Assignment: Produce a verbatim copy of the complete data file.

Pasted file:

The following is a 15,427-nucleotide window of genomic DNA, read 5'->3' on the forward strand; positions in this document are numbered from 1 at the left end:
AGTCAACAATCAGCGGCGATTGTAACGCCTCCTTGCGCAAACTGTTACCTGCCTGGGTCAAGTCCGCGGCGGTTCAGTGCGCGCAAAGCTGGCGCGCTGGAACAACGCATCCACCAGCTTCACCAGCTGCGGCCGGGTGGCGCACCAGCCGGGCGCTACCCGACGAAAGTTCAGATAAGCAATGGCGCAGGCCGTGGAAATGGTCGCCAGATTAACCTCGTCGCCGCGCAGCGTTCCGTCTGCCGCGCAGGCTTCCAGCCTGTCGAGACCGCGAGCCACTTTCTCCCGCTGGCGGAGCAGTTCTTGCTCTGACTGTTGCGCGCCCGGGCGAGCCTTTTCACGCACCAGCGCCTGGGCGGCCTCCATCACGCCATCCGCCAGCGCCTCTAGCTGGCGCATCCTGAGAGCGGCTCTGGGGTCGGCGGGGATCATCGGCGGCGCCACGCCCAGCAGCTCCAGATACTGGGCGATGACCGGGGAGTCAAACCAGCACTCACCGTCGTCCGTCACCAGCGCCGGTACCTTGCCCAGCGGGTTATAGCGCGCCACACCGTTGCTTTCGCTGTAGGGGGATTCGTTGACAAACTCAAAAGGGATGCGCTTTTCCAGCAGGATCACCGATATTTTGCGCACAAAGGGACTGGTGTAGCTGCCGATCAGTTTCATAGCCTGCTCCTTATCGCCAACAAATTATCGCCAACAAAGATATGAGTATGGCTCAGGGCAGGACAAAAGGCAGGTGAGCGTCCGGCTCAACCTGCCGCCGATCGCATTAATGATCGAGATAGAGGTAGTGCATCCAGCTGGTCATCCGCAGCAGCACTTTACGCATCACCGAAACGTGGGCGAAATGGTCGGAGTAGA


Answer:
The following is a 15,427-nucleotide window of genomic DNA, read 5'->3' on the forward strand; positions in this document are numbered from 1 at the left end:
AGTCAACAATCAGCGGCGATTGTAACGCCTCCTTGCGCAAACTGTTACCTGCCTGGGTCAAGTCCGCGGCGGTTCAGTGCGCGCAAAGCTGGCGCGCTGGAACAACGCATCCACCAGCTTCACCAGCTGCGGCCGGGTGGCGCACCAGCCGGGCGCTACCCGACGAAAGTTCAGATAAGCAATGGCGCAGGCCGTGGAAATGGTCGCCAGATTAACCTCGTCGCCGCGCAGCGTTCCGTCTGCCGCGCAGGCTTCCAGCCTGTCGAGACCGCGAGCCACTTTCTCCCGCTGGCGGAGCAGTTCTTGCTCTGACTGTTGCGCGCCCGGGCGAGCCTTTTCACGCACCAGCGCCTGGGCGGCCTCCATCACGCCATCCGCCAGCGCCTCTAGCTGGCGCATCCTGAGAGCGGCTCTGGGGTCGGCGGGGATCATCGGCGGCGCCACGCCCAGCAGCTCCAGATACTGGGCGATGACCGGGGAGTCAAACCAGCACTCACCGTCGTCCGTCACCAGCGCCGGTACCTTGCCCAGCGGGTTATAGCGCGCCACACCGTTGCTTTCGCTGTAGGGGGATTCGTTGACAAACTCAAAAGGGATGCGCTTTTCCAGCAGGATCACCGATATTTTGCGCACAAAGGGACTGGTGTAGCTGCCGATCAGTTTCATAGCCTGCTCCTTATCGCCAACAAATTATCGCCAACAAAGATATGAGTATGGCTCAGGGCAGGACAAAAGGCAGGTGAGCGTCCGGCTCAACCTGCCGCCGATCGCATTAATGATCGAGATAGAGGTAGTGCATCCAGCTGGTCATCCGCAGCAGCACTTTACGCATCACCGAAACGTGGGCGAAATGGTCGGAGTAGA